It was one week before Halloween that the Pizza Hound and I decided to make trip to just across the state line to Northwest Indiana, an essential part of the Chicago area. That morning he could hardly wait for the evening pizza run, but unfortunately I had to go to work for the day. Our planned destination? Dino’s Pizza, a local place in the small and very interesting city of Whiting. Whiting is an industrial powerhouse in the Region, and, as we found out, a pretty neat little town.
Work was done for the day, and the Hound could not wait any longer. “I’ve been waiting all day! It’s time to go!”
Okay, but first I had to get a quick photo with the greatest hound in the world…even if that hound is already on his way out the door.
It was a beautiful autumn night, and we wanted to enjoy the weather as best we could. Fall is our favorite season by far, and we were in the mood for a long drive–a drive that gave us the opportunity to the get away from the hustle and bustle of the busy work week. Whiting is actually not far away, but with the occasional crawl of Chicago traffic its definitely outside of pizza pickup distance for most people. From the house in Logan Square we headed down Kedzie to Grand then to Chicago Avenue, which we took all the way to US-41, the famed Lake Shore Drive.
Once on Lake Shore Drive, we felt the immense darkness of Lake Michigan to the left, but also the enormity of one of the world’s great cities to the right. At that moment, it feels like you are on the edge of the earth, and grateful to enough to be able to hold onto life in its capital. This massively blurry picture–like a hazy dream–fails to capture the feeling of transcendence you can experience when you see that beautiful skyline and know that it is your home. Sure, Chicago ain’t perfect. It has plenty of problems, and it benefits some more than others, but when all is said and done, you feel very lucky and proud to be a Chicagoan at moments like this. Or at least we felt that way. As lucky as we felt in that moment, we are reminded that so many people across the city that don’t feel so lucky to be there–or even trapped there–and with good reason. Traveling all over the city can help one keep some perspective on what Chicago means to different people, if only in a very small, somewhat insulated way.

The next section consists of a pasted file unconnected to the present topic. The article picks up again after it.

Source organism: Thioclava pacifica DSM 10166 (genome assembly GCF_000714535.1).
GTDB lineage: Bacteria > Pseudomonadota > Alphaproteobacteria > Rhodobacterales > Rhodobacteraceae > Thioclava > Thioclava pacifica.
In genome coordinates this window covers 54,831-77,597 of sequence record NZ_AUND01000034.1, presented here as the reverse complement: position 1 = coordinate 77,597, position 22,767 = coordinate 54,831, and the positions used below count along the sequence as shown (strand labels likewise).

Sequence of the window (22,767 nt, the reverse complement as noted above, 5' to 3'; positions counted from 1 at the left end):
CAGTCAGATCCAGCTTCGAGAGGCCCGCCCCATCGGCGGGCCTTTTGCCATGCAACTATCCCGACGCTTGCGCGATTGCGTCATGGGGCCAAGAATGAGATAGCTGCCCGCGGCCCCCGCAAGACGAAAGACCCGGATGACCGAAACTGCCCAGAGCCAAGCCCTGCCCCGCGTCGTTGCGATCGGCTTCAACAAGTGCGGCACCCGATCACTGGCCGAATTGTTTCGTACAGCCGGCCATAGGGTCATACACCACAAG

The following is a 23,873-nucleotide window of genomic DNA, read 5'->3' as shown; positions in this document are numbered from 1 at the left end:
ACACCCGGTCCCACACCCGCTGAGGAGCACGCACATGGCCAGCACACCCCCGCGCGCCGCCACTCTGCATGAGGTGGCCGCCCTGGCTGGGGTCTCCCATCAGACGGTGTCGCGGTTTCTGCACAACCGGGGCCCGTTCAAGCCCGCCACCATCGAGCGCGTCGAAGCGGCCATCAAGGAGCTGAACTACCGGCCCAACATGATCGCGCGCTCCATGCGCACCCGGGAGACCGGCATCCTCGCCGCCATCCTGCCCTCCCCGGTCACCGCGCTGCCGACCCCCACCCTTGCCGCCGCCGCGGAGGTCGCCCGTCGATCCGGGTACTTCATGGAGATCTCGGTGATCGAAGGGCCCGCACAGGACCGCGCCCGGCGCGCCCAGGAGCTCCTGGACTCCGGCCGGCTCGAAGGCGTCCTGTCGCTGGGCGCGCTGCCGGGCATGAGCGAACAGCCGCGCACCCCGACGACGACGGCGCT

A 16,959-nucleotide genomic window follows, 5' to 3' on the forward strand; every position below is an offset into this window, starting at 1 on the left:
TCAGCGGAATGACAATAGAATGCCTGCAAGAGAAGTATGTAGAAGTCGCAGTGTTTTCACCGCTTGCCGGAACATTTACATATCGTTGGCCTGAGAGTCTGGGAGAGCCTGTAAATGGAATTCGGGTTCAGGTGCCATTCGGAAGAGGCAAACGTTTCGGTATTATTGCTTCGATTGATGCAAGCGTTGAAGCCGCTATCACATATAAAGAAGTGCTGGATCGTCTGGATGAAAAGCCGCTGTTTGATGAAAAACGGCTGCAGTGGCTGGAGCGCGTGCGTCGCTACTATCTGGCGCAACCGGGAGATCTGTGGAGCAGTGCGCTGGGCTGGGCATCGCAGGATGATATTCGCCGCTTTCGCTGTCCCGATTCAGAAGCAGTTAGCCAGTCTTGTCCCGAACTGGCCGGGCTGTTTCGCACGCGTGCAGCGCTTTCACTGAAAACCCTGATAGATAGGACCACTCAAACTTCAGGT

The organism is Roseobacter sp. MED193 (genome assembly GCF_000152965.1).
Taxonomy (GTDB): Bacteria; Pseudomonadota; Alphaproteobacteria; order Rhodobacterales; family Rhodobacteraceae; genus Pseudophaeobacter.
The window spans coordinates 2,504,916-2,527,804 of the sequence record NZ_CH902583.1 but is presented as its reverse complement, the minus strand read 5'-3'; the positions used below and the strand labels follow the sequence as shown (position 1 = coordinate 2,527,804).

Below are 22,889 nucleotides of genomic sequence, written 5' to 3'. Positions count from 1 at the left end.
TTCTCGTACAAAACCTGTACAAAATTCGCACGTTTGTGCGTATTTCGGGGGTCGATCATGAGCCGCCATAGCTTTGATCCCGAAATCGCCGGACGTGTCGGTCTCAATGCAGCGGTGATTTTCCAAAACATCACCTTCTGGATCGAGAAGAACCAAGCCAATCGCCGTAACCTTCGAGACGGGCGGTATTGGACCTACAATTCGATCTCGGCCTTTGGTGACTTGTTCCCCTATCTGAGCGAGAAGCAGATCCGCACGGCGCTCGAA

But, at that moment, there was no denying to us that it was beautiful, and there’s plenty of fantastic pizza among those tall buildings. Lots of classic Chicago deep dish, and probably crazy long lines and large groups of wide-eyed tourists to go with it. We love that stuff, but our mission was about 15 or so miles down the road. So, we continued down Lake Shore away from the sparkle of the Loop.
Around the Soldier Field and McCormick Place, Lake Shore opens up, and the cars start speeding a bit. Once you get to Hyde Park and South Shore, though, the road narrows to two lanes, still hugging the shoreline for the most part. Moving through the left the of the radio dial, we picked up a high school football game broadcast coming from Northwest Indiana, which only enhanced the great autumn mood. At 79th Street in South Chicago, we hopped on the new four-lane southern extension of Lake Shore Drive which gave us a quick, smooth drive through the massive former U.S. Steel South Works site, still mostly vacant awaiting promised developments that have yet to come. Soon, Lake Shore Drive ended and we continued south on the two lane Ewing Avenue. Through South Chicago and the East Side–Southeast Side neighborhoods that serve as counterparts to Northwest Indiana both in history and regional character, we passed a few pizza places such Avy’s, Pucci’s, and Route 66. There’s Maya’s and Capri’s on Commercial Avenue, too, and Waldo Cooney’s and Gusi’s are over there, as well. The hound’s nose led us forward despite the tasty distractions.
Just after traveling underneath the Skyway, we made a left on Indianapolis Boulevard, the lifeline that would take us to our destination just a few miles down the road. Soon we saw a sign that said “Welcome to Indiana,” and we knew we didn’t have much farther to go. There, on piece of road that is particularly jarring to one’s senses, we passed the Horseshoe Casino, cheap gas stations, fireworks stands, and the odorous Cargill plant. The landscape there is flat and undefined, likely reflecting the swampland and dunes that characterized the area before industrial development hid them somewhat from view.